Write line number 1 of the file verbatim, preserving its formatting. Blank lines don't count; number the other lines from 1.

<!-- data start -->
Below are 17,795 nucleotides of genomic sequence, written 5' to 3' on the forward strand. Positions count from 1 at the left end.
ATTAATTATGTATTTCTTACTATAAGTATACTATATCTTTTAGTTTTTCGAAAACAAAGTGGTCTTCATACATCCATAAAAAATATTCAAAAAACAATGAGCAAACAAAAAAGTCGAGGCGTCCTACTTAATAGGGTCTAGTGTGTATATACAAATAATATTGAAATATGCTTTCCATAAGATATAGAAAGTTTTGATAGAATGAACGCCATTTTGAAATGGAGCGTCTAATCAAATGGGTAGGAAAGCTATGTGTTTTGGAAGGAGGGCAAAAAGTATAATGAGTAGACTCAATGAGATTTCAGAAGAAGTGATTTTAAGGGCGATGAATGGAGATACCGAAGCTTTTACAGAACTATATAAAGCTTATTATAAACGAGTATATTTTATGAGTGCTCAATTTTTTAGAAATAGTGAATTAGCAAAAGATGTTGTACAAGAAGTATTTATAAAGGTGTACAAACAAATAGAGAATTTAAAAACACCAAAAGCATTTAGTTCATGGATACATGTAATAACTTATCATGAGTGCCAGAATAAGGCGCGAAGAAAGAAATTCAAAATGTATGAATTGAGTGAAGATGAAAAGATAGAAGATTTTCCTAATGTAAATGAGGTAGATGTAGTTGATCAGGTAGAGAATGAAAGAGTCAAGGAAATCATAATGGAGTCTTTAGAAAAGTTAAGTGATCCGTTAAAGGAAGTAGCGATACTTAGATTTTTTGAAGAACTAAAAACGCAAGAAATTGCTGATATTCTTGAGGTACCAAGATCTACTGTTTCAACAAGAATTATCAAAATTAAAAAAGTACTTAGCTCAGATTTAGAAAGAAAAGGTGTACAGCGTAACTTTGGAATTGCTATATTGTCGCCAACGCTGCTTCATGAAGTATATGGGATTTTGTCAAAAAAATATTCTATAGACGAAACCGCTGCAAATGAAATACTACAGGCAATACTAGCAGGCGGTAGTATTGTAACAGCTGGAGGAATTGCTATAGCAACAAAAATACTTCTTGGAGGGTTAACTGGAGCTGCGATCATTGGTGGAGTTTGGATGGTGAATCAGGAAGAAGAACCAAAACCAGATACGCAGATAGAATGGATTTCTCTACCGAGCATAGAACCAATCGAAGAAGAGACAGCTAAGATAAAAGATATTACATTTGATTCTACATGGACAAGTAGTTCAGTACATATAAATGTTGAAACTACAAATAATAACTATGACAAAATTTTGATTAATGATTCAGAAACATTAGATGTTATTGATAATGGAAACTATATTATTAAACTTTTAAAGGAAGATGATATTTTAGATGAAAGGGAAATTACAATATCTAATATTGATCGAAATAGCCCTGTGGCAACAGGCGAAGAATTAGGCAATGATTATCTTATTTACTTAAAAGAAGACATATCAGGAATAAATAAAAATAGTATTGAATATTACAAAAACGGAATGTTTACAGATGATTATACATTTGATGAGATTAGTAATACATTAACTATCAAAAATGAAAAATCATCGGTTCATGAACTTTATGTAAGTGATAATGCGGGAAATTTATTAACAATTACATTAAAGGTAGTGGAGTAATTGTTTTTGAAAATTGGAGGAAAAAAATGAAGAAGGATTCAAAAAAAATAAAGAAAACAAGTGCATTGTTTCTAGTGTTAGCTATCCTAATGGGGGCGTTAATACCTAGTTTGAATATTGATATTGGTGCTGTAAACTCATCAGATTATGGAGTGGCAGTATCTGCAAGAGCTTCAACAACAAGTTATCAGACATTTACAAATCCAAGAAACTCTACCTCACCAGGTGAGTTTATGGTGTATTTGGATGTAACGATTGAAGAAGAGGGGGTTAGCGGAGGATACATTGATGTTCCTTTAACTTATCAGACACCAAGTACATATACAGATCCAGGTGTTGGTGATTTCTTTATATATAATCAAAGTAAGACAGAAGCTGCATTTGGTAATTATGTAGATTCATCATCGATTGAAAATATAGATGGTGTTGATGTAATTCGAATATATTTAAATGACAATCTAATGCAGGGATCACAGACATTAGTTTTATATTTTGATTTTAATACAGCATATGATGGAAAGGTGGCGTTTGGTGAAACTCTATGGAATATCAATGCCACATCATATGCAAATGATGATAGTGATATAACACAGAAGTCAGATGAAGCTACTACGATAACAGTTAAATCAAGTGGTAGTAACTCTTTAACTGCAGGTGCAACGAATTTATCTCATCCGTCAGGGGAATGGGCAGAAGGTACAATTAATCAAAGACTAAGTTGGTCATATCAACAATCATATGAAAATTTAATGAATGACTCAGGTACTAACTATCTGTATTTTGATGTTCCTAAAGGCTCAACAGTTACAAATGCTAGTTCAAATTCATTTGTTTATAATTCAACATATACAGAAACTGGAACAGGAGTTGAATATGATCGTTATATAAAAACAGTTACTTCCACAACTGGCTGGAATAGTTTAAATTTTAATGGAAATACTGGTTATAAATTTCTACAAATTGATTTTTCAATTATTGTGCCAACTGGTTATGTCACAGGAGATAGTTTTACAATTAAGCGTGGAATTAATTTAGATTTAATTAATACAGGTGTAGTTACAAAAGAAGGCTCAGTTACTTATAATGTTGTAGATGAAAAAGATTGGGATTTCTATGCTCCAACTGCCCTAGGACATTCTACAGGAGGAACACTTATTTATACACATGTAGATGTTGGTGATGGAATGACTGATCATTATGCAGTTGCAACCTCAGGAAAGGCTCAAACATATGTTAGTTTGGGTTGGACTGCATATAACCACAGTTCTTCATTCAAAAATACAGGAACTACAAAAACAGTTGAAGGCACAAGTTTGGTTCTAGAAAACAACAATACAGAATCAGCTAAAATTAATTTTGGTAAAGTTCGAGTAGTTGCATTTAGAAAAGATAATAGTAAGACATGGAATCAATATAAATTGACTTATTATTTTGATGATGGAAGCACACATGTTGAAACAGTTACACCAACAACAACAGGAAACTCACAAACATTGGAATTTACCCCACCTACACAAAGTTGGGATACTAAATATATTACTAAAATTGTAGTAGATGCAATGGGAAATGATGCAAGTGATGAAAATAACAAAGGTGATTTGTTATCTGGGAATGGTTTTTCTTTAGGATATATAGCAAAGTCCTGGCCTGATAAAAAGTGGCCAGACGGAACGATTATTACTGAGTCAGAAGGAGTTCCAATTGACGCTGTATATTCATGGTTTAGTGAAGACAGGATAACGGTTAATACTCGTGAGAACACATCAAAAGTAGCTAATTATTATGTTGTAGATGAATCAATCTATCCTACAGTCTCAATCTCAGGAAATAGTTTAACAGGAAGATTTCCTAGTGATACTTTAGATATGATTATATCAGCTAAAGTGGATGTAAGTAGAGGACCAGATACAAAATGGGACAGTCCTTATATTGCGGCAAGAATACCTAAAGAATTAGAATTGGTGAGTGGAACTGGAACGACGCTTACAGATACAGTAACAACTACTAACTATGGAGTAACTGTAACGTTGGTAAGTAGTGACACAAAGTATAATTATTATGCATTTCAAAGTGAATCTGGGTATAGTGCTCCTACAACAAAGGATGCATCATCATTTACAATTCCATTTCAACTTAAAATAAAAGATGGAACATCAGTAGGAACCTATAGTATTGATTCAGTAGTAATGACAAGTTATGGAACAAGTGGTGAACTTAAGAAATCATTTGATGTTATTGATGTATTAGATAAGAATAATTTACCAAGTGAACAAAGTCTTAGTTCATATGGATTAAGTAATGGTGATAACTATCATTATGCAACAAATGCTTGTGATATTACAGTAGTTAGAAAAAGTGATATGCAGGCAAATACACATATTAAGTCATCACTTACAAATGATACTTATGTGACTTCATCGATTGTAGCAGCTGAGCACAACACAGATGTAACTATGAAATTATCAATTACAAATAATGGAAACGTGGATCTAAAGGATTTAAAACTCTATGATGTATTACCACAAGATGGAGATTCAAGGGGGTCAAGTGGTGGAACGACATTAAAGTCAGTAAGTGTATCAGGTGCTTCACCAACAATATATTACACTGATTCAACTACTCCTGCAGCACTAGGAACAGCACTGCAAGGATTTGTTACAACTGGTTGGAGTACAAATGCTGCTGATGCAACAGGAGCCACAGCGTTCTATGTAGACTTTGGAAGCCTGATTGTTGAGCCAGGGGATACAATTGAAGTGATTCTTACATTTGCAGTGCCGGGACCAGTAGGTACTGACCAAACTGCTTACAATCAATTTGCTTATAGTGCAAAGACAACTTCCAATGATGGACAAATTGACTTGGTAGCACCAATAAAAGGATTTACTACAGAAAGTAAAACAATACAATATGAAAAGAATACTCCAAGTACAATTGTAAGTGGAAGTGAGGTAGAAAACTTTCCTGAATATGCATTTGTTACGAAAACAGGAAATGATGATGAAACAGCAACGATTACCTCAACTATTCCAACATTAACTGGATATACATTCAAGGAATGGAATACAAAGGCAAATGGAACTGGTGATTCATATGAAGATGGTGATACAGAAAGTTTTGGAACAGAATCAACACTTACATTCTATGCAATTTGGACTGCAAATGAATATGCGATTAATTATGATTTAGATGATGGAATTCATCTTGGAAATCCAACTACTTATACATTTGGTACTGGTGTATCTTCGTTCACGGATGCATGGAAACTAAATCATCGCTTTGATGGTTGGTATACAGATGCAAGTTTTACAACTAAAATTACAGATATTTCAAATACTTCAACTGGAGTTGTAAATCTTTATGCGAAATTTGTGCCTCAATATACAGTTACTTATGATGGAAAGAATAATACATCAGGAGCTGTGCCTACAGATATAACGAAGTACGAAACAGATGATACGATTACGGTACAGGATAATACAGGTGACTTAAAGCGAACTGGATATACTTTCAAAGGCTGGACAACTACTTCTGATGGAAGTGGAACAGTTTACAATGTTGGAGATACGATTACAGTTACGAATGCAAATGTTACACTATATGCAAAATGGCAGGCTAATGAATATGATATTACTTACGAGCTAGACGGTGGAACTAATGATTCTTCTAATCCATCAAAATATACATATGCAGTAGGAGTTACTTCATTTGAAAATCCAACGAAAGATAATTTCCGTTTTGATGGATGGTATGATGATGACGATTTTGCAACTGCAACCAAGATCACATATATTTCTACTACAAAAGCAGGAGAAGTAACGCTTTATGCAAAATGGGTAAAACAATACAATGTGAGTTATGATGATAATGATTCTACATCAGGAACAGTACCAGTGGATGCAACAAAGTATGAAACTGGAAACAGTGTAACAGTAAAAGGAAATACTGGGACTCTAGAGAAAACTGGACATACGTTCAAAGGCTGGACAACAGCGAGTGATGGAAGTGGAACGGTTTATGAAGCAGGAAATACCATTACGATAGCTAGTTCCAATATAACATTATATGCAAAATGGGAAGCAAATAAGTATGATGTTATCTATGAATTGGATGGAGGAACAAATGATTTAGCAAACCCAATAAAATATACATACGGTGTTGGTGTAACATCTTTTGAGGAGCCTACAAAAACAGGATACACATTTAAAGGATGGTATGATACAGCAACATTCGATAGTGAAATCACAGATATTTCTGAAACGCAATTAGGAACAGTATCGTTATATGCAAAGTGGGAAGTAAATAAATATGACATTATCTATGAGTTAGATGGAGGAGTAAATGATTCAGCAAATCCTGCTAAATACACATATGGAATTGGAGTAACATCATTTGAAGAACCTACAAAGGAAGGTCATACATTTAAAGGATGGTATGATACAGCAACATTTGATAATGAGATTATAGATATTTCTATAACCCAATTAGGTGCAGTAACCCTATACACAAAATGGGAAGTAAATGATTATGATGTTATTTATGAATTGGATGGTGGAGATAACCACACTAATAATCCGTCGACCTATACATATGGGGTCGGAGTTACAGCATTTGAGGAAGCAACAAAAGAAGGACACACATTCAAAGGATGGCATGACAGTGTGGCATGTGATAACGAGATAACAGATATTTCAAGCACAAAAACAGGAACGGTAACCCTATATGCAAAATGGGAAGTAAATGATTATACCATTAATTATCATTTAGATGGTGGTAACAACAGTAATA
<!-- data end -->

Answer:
Below are 17,795 nucleotides of genomic sequence, written 5' to 3' on the forward strand. Positions count from 1 at the left end.